For many health care providers, it's not as much a matter of wanting to give discounts and charity care as it is having policies and processes in place to accurately assess a patient's financial resources and determine who may be eligible for assistance - charity, public aid, discounts or payment plans. By addressing this issue at the beginning of the registration process, the likelihood of a patient going into collections is greatly reduced, resulting in fewer surprises for the patient and a healthier revenue cycle for the healthcare organization.

Marty Callahan is a vice president and oversees TransUnion's Healthcare Information Services. Headquartered in Chicago, TransUnion is a leading global information solutions company that offers a broad range of financial services that enable customers to manage risk and capitalize on market opportunities. The company uses advanced technology coupled with extensive analytical capabilities to combat fraud and facilitate credit transactions between businesses and consumers across multiple markets. Marty Callahan can be reached at mcallah@transunion.com.

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Puzzle - Shriekville's Ghosts

By Jack Bailey

Five People were all taking a vacation in Shriekville; unfortunately all their vacations were cut short by a terrifying encounter with a resident ghost.

Can you determine the type of accommodation, its name and the name of the resident ghost?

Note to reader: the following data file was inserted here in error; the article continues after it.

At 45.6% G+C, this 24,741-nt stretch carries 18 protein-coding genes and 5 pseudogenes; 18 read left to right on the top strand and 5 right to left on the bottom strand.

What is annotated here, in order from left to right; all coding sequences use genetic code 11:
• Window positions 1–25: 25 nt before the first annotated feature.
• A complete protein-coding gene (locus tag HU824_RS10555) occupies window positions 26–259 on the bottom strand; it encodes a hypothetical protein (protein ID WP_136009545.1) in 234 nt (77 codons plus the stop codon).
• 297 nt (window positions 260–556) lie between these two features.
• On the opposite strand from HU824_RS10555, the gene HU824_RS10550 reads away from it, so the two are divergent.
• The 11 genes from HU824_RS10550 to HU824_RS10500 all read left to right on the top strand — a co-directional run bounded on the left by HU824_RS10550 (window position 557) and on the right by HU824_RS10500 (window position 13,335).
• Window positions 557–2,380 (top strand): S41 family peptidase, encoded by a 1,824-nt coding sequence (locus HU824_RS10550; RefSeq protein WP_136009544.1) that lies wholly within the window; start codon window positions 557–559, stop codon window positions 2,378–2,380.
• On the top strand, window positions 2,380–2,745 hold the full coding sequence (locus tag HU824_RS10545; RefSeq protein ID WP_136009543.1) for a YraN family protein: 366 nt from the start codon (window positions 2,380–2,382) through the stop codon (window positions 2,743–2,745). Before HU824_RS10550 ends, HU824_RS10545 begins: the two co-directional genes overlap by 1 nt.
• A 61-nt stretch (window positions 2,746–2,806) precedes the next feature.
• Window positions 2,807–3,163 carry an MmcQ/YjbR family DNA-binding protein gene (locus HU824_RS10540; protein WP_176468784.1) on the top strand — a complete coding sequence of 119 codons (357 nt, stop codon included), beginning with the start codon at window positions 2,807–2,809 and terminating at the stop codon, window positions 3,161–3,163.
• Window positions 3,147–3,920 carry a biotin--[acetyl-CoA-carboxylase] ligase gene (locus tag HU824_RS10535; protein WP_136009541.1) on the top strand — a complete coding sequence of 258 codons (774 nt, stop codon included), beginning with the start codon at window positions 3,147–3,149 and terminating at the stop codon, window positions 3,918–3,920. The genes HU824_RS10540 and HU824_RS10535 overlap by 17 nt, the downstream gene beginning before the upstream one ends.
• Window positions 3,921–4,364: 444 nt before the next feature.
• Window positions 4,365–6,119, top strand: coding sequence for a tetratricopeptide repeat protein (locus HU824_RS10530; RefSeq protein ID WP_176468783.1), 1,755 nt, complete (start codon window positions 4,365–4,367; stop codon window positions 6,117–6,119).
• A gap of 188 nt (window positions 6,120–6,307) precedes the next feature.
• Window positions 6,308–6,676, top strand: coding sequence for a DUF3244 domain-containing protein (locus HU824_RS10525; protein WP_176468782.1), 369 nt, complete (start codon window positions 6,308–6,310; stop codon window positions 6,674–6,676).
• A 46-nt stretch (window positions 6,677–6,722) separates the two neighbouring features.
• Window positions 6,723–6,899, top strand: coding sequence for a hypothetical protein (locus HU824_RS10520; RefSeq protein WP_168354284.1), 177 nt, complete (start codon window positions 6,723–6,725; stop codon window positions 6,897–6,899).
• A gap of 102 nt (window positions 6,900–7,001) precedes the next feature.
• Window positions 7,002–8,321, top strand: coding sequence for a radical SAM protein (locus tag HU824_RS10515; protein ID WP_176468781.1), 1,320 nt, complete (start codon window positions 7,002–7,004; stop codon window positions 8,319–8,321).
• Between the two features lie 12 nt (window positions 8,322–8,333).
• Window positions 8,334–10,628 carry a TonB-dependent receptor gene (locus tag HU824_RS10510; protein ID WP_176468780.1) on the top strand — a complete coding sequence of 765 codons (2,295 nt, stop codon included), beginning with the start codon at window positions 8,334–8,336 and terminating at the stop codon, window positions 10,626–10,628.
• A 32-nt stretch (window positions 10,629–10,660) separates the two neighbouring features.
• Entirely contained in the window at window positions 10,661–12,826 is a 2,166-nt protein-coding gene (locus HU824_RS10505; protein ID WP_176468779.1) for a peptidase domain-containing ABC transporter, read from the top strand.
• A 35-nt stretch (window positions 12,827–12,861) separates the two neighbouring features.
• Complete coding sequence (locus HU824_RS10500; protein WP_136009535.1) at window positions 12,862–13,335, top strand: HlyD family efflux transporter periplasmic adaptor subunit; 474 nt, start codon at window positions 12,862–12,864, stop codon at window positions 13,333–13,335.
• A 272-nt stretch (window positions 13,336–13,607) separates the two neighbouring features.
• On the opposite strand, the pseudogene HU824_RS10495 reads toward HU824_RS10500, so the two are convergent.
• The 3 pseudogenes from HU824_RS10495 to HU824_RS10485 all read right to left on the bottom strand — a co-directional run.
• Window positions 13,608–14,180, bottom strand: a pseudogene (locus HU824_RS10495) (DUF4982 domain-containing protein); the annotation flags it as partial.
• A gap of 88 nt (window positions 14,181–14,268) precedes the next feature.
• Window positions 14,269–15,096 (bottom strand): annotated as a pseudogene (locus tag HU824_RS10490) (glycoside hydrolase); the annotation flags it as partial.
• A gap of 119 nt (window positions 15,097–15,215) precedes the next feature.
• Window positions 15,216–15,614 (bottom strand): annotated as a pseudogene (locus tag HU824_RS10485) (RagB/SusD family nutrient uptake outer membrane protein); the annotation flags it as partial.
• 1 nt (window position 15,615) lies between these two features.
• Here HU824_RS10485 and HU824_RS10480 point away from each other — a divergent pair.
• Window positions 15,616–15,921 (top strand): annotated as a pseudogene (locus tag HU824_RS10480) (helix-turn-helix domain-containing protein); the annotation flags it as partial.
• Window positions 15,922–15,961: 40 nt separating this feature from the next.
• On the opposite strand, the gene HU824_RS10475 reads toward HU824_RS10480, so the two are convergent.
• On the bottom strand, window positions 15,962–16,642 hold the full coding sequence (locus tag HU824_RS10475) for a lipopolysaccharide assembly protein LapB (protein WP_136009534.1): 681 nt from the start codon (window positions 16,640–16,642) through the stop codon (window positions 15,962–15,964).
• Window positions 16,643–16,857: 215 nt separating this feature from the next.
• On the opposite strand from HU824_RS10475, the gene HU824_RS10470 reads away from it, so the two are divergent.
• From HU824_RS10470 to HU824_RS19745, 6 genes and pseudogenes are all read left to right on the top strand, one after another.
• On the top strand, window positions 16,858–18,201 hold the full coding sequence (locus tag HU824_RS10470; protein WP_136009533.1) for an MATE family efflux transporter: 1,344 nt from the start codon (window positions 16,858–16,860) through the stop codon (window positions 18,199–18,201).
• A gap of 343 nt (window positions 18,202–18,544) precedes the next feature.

Archibald stayed at St George's; he was not frightened off by Macabre Malcolm.

    The pub was the home of Chilling Charlie, who frequently turned down the thermostat and then let out gruesome shrieks, chilling everyone to the bone.

    Lucas or Archibald's vacation was at the castle - was Terrifying Tony the resident ghost there?

    Charlie went to stay with friends, this was in a bungalow, but it did not have the name Briar Hill. He was not terrified by Bloodcurdling Brian, the ghost that left bloodstained footprints behind.

    Billy vacationed at a place named Rosedale, which was not a hotel.

    Creepy Craig really did scare Gary, as he was settling down to sleep, by scraping his fingernails on the bedroom window, this was not at a hotel and it wasn't a place named Avalon.

    The bed and breakfast accommodation was not High Lodge, which was also not the castle where Macabre Malcolm was resident.

E-mail your answer to Jack Bailey at jlbailey@wowway.com. All correct entries will be included in a drawing and one lucky entrant will receive a $25 gift certificate.

Previous puzzle: Summer Paintings

Answer:

      # Name Artist
      1 Ada Monet
      2 Eileen Constable
      3 Jenny Van Gogh
      4 Vera Taylor

Winner: Jason Kopczak of Ashtabula County Medical Center won a $25 gift card to Macy's.